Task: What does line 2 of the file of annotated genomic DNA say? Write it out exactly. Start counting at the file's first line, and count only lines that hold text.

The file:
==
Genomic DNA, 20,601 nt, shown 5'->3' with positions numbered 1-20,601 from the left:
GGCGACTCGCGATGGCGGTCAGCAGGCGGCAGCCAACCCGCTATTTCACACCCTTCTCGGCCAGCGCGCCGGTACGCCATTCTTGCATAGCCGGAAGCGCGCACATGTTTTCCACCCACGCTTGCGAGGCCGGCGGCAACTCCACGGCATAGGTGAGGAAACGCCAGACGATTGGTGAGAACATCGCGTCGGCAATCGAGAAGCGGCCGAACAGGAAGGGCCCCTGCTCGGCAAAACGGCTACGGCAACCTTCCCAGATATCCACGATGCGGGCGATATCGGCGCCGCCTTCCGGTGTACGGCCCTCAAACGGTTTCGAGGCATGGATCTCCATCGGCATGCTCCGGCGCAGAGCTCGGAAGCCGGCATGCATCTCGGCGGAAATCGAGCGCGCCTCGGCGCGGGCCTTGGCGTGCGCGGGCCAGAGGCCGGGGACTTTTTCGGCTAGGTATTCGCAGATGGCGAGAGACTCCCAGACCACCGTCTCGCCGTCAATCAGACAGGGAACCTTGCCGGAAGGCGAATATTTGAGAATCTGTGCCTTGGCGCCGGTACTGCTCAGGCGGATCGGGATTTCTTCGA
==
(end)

GGCGACTCGCGATGGCGGTCAGCAGGCGGCAGCCAACCCGCTATTTCACACCCTTCTCGGCCAGCGCGCCGGTACGCCATTCTTGCATAGCCGGAAGCGCGCACATGTTTTCCACCCACGCTTGCGAGGCCGGCGGCAACTCCACGGCATAGGTGAGGAAACGCCAGACGATTGGTGAGAACATCGCGTCGGCAATCGAGAAGCGGCCGAACAGGAAGGGCCCCTGCTCGGCAAAACGGCTACGGCAACCTTCCCAGATATCCACGATGCGGGCGATATCGGCGCCGCCTTCCGGTGTACGGCCCTCAAACGGTTTCGAGGCATGGATCTCCATCGGCATGCTCCGGCGCAGAGCTCGGAAGCCGGCATGCATCTCGGCGGAAATCGAGCGCGCCTCGGCGCGGGCCTTGGCGTGCGCGGGCCAGAGGCCGGGGACTTTTTCGGCTAGGTATTCGCAGATGGCGAGAGACTCCCAGACCACCGTCTCGCCGTCAATCAGACAGGGAACCTTGCCGGAAGGCGAATATTTGAGAATCTGTGCCTTGGCGCCGGTACTGCTCAGGCGGATCGGGATTTCTTCGA